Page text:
The LU field indicates the logical unit in the local library that actually stores the data. The start and end LBA fields identify a specific location within the logical unit where the data is stored. With respect to the I/E field 362, “E” indicates that an export operation is to be performed for the associated data, “I” indicates that an import operation is to be performed for the associated data, and “-” indicates that the data is to be left alone. During the export operation, the data or emulated tape is retrieved using the fields 356-360 and transferred to the vault 306 using a remote copy operation.
In one embodiment, the data corresponding to the emulated tape that has been archived to the vault are deleted from the library to free up the storage capacity of the library. This is generally performed after the library has indicated that the copy process has been completed at step 430. Accordingly, one embodiment of the invention is directed to data archiving not to data mirroring. In addition, the vault and local servers may be the same or different servers.
Once the data are copied to the emulated import/export element 334 of the library 334, the vault verifies the copied data and then cleans the storage volume associated with the copied data, so that new data could be stored there. Alternatively, the vault maintains the copied data in the storage volume.
The library 302, on the other hand, notifies to the local server 304 that the emulated tape has been received from the vault. The local server then retrieves information from the emulated import/export element to read a volume tag associated with the emulated tape. The data are stored to a given location in the emulated storage area 332, e.g., slot 3, as specified in the table 312.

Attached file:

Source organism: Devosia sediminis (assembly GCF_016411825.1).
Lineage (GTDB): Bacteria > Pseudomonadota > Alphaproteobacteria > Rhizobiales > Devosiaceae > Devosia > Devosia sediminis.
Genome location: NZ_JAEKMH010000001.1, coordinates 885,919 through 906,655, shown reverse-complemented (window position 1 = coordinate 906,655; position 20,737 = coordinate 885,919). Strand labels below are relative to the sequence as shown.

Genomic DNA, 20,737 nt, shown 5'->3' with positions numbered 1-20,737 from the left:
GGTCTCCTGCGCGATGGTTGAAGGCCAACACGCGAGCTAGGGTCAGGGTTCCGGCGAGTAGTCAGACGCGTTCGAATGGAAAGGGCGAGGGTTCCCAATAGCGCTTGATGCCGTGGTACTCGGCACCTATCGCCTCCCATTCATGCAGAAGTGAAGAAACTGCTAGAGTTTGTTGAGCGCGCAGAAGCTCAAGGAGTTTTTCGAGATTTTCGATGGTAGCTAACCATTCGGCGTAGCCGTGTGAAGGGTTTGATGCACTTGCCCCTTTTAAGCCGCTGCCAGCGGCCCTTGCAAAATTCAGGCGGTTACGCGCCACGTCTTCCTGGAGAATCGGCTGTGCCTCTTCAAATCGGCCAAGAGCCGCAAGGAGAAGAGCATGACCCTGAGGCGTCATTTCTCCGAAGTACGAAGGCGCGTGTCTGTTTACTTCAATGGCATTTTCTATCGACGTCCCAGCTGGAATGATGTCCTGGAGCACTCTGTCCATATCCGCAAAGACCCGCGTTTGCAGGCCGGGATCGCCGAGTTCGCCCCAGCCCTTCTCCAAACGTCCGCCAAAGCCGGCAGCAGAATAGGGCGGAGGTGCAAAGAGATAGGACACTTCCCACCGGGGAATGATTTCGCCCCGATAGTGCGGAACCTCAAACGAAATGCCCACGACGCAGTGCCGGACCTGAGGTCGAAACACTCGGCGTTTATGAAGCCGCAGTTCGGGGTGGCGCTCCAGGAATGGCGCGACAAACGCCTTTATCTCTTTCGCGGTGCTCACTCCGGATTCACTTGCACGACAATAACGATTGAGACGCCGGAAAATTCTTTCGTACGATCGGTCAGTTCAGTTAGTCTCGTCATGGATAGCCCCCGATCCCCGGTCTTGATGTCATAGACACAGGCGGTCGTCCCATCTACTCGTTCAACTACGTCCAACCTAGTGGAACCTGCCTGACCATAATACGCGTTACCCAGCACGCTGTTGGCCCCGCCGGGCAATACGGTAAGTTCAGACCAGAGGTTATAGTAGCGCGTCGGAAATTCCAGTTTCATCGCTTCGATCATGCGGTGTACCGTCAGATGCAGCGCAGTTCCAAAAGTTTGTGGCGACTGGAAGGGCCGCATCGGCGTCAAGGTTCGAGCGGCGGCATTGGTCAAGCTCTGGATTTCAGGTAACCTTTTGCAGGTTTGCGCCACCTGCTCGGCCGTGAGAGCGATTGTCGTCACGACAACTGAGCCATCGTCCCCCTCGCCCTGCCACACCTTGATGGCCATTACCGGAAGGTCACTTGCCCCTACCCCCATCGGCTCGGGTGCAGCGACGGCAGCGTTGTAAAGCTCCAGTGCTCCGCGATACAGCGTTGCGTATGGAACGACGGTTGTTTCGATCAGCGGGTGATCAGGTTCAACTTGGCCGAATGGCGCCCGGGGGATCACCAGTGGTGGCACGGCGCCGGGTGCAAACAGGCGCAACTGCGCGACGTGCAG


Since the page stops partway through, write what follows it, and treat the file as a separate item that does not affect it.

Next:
A volume management table 390 is stored in a memory 353 of the controller module. The table 390 includes an ID field 391 to store volume tags or media IDs, a storage field 392 to store information on the emulated storage area 340 and emulated import/export element 338, a LU field 393 to store information on logical unit number, a start address field 394 to store a start address for logical block address (LBA), an end address field 395 to store the end address for LBA, and an I/E status field 396 to store information as to the operation to be performed.
The storage field 392 is used to simulatively move data from one location to another in the emulated library 338. For example, the emulated tape A03 is simulatively moved from the slot 2 in the emulated storage area 340 to the slot 1 in the emulated import/export element 342 by replacing the information stored in the storage field from “slot 2” to “import/export 2.”
The LU field 393 indicates the logical unit in the local library that actually stores the data. The start and end LBA fields 394 and 395 identify a specific location within the logical unit where the data is stored. With respect to the I/E field 396, “E” indicates that an export operation is to be performed for the associated data, “I” indicates that an import operation is to be performed for the associated data, and “-” indicates that the data is not be left alone. During the export operation, the data or emulated tape is retrieved using the fields 393-395 and transferred to the library 302 using a remote copy operation.
The present invention has been described in terms of specific embodiments for purposes of illustrating the invention. As will be understood by those skilled in the art, changes, alteration, and modification to the specific embodiments above may be made without departing from the scope of the present invention. Accordingly, the scope of the present invention is to be defined by the appended claims.
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|U.S. Classification||711/161, 711/101|
|International Classification||G06F12/00, G06F12/16, G06F3/06, G06F13/00|
|Cooperative Classification||G06F3/0607, G06F3/065, G06F3/067, G06F3/0686|
|European Classification||G06F3/06A6L4L, G06F3/06A4H4, G06F3/06A6D, G06F3/06A2A4|
|Mar 8, 2013||FPAY||Fee payment|
Year of fee payment: 4
|May 25, 2017||FPAY||Fee payment|
Year of fee payment: 8